Insights on RCS and how it will replace SMS [Q&A]
Over the past 25 years, SMS text messaging has become the most personal and ubiquitous form of communication in the digital era. In fact, it hasn’t simply held its ground, it’s actually gained momentum -- with global consumers preferring to communicate with businesses through this intuitive channel. As technology continues to bolster SMS capabilities, a new form of mobile messaging known as Rich Communications Services (RCS) is making waves in the mobile revolution.
Leading the charge, OpenMarket has joined forces with Google to help businesses realize the full capabilities of RCS messaging for customer engagement. We caught up with its senior market development manager Oisin Lunny, to learn about the company’s recent partnership with Google and details on what’s fast becoming the next generation of A2P (application to person) texting -- RCS.
ITPP: What is RCS?
OL: RCS, or as I like to call it -- texting 2.0, is widely described as an update to the standard method of SMS or MMS text messaging, as it brings consumers an enhanced mobile messaging experience. This next generation of mobile interaction leverages SMS technology, evolving as a means to challenge the traditional channels of communication, such as email for marketing and voice calls for customer service. RCS introduces new and improved instant messaging, group chat capabilities, video and image sharing across mobile devices, regardless of network.
ITPP: What are the capabilities of RCS?
OL: Essentially, standard text messaging is the foundation of RCS. While RCS messaging maintains the universal, communicative nature of the SMS message, it builds off its functionality and includes enhanced capabilities as read receipts and typing indicators -- as well as the ones I previously mentioned like video content and high resolution image sharing.
ITPP: What perks does it bring to standard text messaging?
OL: Rather than toggling between apps and websites to access content, RCS has the added benefit of delivering a streamlined experience to consumers. Businesses and consumers who utilize RCS messaging will receive a single message containing all the information they need, and better yet -- find most important. Eventually it will support intuitive touch screen-enabled buttons for easier interactions rather than having to text keywords along with location-based services.
ITPP: How is RCS building-off of SMS in the enterprise?
OL: Not only does RCS benefit a person-to-person (P2P) interaction compared with an SMS text message, but this new mobile experience is improving the way businesses communicate with their consumers, and vice-versa. Millions of brands, businesses and organizations communicate via text messaging with their customers, whether it’s a delivery notification or an appointment reminder confirmation, thanks to SMS’s simple and effective means of reaching billions of customers globally. What RCS brings to the table in this case is intuitive app-like interactivity within the native messaging channel on a smartphone, and a highly personalized experience between the business and the consumer. Companies can share their brand name in the message originator for better authenticity as well as provide images, videos, maps, boarding passes, travel updates and more to directly connect with their customer. These enhanced elements save the business and the consumer time and money as interactions over RCS, like SMS, are direct, efficient, and personal.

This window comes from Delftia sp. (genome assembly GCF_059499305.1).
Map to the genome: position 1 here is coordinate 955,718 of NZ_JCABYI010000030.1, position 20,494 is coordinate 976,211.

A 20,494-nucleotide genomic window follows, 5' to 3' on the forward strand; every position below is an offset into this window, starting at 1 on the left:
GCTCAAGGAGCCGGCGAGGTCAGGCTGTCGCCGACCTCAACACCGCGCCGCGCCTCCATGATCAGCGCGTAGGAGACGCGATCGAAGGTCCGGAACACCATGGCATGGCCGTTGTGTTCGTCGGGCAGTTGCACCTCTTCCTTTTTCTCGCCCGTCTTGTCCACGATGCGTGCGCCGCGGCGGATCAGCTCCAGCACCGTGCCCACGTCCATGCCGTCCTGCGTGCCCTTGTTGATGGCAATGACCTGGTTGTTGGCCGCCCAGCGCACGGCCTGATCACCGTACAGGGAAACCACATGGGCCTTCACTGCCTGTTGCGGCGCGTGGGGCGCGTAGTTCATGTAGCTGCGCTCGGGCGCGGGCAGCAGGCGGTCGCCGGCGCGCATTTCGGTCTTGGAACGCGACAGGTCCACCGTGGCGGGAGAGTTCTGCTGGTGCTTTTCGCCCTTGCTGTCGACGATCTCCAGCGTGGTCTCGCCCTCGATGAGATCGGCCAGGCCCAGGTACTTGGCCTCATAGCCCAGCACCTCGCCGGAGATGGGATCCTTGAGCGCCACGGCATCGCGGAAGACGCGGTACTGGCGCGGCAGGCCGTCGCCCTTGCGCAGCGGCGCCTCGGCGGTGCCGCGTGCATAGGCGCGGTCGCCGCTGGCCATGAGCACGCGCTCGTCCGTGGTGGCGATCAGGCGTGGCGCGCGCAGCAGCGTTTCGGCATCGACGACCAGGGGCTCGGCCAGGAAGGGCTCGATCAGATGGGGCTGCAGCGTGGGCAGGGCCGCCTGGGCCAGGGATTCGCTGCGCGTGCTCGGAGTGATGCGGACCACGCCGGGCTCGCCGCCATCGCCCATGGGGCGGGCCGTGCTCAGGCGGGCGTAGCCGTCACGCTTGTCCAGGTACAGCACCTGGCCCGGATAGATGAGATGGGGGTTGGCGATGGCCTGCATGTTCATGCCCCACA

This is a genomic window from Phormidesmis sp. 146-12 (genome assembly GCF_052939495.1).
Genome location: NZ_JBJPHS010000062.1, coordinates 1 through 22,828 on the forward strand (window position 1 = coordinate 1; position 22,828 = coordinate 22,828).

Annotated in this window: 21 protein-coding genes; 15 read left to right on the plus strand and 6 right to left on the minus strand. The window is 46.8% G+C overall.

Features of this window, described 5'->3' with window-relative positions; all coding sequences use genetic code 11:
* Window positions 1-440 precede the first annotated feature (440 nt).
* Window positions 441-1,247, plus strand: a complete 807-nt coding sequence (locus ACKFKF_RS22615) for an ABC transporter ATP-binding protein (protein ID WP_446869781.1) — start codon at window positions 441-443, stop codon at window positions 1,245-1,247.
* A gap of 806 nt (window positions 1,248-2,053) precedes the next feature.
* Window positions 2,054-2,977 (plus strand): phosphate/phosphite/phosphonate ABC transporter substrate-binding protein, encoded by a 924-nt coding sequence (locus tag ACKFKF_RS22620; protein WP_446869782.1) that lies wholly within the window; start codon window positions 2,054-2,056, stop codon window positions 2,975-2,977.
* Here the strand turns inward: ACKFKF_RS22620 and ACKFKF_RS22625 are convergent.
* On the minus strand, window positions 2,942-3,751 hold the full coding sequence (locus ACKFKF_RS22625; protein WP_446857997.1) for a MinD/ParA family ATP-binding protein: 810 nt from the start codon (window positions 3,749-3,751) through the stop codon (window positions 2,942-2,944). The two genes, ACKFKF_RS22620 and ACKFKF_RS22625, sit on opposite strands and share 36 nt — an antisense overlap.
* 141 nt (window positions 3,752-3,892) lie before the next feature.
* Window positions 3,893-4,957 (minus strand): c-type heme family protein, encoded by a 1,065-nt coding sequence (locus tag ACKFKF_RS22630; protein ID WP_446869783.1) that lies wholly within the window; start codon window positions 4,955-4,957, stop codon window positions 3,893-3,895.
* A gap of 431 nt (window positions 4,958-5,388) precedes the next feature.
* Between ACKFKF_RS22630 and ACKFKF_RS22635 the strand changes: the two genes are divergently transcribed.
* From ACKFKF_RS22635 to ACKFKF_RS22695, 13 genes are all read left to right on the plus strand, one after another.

ITPP: How will RCS messaging change the way businesses communicate with their consumers?
OL: RCS will change the way businesses communicate with their customers by providing them with an interactive platform previously only available for brands to reach their customers through via the mobile app. With the age of the mobile app coming rapidly to an end (on average consumers download zero apps per month), businesses have been in dire need for an alternate engagement tool -- enter RCS.
ITPP: How does OpenMarket plan to utilize RCS with its customers?
OL: OpenMarket works with enterprises across many different vertical markets, but for one specific example, let’s look at the hospitality industry. By offering RCS to our customers in this space, we plan to improve their brand loyalty and overall customer experience and NPS ratings by allowing businesses such as hotels the capability to offer guests a full check-in experience. Think automatic reservation confirmation in the palm of their hand, access to room number, front desk line, and Wi-Fi passcode, along with visual weather updates in the hotel’s area, maps to nearby tourist destinations, and popular neighboring restaurants’ dining menus, all right there in these enhanced text messages.
ITPP: What is Google’s Early Access Program?
OL: OpenMarket recently helped debut Google’s Early Access Program at Mobile World Congress using our customer, Virgin Trains. The program essentially creates an avenue for select businesses to become early adopters of RCS technology. Chosen businesses will not only get to test drive the enhanced messaging channel, but also help define it as they learn and build with it. Through OpenMarket participation, many of our global enterprise clients such as Virgin Trains, FICO, SKY, and Philips are early adopters of the possibilities of RCS.
ITPP: What does this partnership with Google mean for companies like OpenMarket?
OL: For OpenMarket, partnering with Google on this innovative project means continuing to be a leader in the mobile messaging space, by providing innovative communication technology to Google’s Early Access Program adopters. We are putting a stake in the ground as pioneers of RCS, together with and on behalf of our enterprise customers. Alongside Google and global organizations like the GSMA, we can help global brands realize the full capabilities of rich messaging.
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